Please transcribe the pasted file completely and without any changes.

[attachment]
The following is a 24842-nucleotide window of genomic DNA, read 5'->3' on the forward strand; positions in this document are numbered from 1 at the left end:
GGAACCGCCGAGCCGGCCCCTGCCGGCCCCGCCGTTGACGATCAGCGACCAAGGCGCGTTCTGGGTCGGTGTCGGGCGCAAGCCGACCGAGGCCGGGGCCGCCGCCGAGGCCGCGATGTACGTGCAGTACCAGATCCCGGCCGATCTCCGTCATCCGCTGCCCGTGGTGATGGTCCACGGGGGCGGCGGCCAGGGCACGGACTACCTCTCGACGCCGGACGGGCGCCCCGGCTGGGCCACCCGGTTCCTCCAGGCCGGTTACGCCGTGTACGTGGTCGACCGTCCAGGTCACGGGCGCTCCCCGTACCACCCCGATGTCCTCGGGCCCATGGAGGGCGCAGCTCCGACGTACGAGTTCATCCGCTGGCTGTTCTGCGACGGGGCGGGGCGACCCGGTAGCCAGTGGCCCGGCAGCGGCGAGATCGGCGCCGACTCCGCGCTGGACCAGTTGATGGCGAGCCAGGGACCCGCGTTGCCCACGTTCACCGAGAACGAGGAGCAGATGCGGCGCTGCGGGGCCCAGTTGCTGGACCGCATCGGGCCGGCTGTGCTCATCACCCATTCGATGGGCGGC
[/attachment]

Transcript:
The following is a 24842-nucleotide window of genomic DNA, read 5'->3' on the forward strand; positions in this document are numbered from 1 at the left end:
GGAACCGCCGAGCCGGCCCCTGCCGGCCCCGCCGTTGACGATCAGCGACCAAGGCGCGTTCTGGGTCGGTGTCGGGCGCAAGCCGACCGAGGCCGGGGCCGCCGCCGAGGCCGCGATGTACGTGCAGTACCAGATCCCGGCCGATCTCCGTCATCCGCTGCCCGTGGTGATGGTCCACGGGGGCGGCGGCCAGGGCACGGACTACCTCTCGACGCCGGACGGGCGCCCCGGCTGGGCCACCCGGTTCCTCCAGGCCGGTTACGCCGTGTACGTGGTCGACCGTCCAGGTCACGGGCGCTCCCCGTACCACCCCGATGTCCTCGGGCCCATGGAGGGCGCAGCTCCGACGTACGAGTTCATCCGCTGGCTGTTCTGCGACGGGGCGGGGCGACCCGGTAGCCAGTGGCCCGGCAGCGGCGAGATCGGCGCCGACTCCGCGCTGGACCAGTTGATGGCGAGCCAGGGACCCGCGTTGCCCACGTTCACCGAGAACGAGGAGCAGATGCGGCGCTGCGGGGCCCAGTTGCTGGACCGCATCGGGCCGGCTGTGCTCATCACCCATTCGATGGGCGGC